After a couple of false starts, we bump along through some fields of veggies till we come upon a clearing with a shed, a small house and a man in a van.

A long conversation ensues between this man and Zuma, interjected with my, “Is the crocodile farm here?”.


Is there a farm?”


Zuma’s gesticulations – lots of pointing and head-nodding – indicates he is checking and confirming directions.

Our new route doubles us back and after not too long leads us to another dirt road, which ends at a No Entry, Crocodile Abattoir, By Appointment Only sign.

I tell the gate man I’m a food writer interested in crocodile meat. What Zuma tells him is probably of more relevance to him. Because, friendly and welcoming, he signs us in. So we can drive a few yards then simultaneously glance to the left.

Wow!” I say. “Hau,” Zuma says. In unison.

A couple of hundred crocodiles (they have 400 on the property pending their removal to a croc farm in Limpopo, we will hear) are swimming, climbing over each other, mainly sleeping under the African sun in and around a large concrete pool – one of several.

In a while, crocodile: these crocs will move to Limpopo. Photo: Wanda Hennig

Some crocodile facts: Only the Nile crocodile (Crocodylus niloticus) occurs naturally in South Africa and eSwatini, and they are formidable predators. A large adult is capable of preying on the largest buffalo or wildebeest. Big males can weigh up to 700kg and have up to 68 teeth. They are capable of staying submerged for more than an hour.

At the end of the driveway we see the crocodile abattoir sign and track down supervisor Joram Ntlemo, a friendly and knowledgable man – Shangaan, originally from Limpopo – who has worked with crocs since 2004.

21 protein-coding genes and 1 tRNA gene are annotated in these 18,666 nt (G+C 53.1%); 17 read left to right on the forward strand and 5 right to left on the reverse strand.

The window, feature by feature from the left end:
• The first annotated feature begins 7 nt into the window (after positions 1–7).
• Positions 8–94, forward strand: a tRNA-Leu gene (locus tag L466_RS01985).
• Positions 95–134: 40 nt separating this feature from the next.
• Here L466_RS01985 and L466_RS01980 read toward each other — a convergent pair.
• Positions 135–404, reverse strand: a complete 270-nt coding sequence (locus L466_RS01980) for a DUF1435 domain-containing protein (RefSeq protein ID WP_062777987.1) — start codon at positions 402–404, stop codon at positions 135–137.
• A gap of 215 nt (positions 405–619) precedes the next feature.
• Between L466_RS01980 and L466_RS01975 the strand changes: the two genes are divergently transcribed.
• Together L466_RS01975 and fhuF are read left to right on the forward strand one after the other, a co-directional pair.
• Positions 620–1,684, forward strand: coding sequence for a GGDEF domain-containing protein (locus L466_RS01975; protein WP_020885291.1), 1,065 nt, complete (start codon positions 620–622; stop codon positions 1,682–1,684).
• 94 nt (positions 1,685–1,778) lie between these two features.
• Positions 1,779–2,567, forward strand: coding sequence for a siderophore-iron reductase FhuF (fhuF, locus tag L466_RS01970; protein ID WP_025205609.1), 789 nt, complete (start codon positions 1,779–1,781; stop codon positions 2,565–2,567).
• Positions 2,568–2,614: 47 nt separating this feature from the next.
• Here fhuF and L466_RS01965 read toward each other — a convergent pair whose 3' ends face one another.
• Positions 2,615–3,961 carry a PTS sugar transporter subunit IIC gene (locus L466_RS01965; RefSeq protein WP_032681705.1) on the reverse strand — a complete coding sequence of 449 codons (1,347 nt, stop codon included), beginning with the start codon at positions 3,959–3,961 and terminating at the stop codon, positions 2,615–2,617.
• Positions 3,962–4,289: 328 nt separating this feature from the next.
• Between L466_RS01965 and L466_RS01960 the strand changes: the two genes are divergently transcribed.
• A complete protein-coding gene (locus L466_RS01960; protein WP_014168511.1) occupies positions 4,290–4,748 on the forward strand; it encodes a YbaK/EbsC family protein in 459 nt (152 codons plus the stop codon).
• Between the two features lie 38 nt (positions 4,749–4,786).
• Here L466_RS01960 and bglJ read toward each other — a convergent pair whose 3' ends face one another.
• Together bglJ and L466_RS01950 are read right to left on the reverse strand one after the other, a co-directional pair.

Joram Ntlemo with a kilo of frozen croc meat – now in my fridge. Photo: Wanda Hennig

It’s true, he confirms. The bottom has pretty much fallen out of the international croc skin export market. The croc abattoir is no longer functioning as one. But there is croc meat for sale. With the demand for the meat, if anything, growing, they’re bringing it from Limpopo.

And yes. I can buy a kilogram of croc meat. Frozen. For R45.

From the croc farm we head for Pietermaritzburg. We have an address: 390 Boom Street. We pass auto shops and taxis and congestion. Then up jumps an inviting little culinary oasis in a rough-and-tumble low-tech industrial stretch of road. Primary colours and a welcoming sign.

This is “Krocodile Dheli” – Raphael Tsaurayi’s butchery cum shisanyama and fledging café – all of which he has plans to grow.

Tsaurayi and his butchery cum shisanyama in Pietermaritzburg. Photo: Wanda Hennig

Tsaurayi, 45, has been working with crocodiles for 20 years, which he calls “all my life”, having started from school in admin at a crocodile farm. He grew with the company – farm manager, then abattoir manager, initially in Zimbabwe; more recently at the crocodile farm we’ve just left.

Finally deciding to go on his own and, via his contacts, establish the butchery we’ve come upon. Which also operates as a shisanyama for those who want to buy and braai – or nibble on as we do when we sit down with him to chat and he produces a plate and tells Zuma and me to tuck in.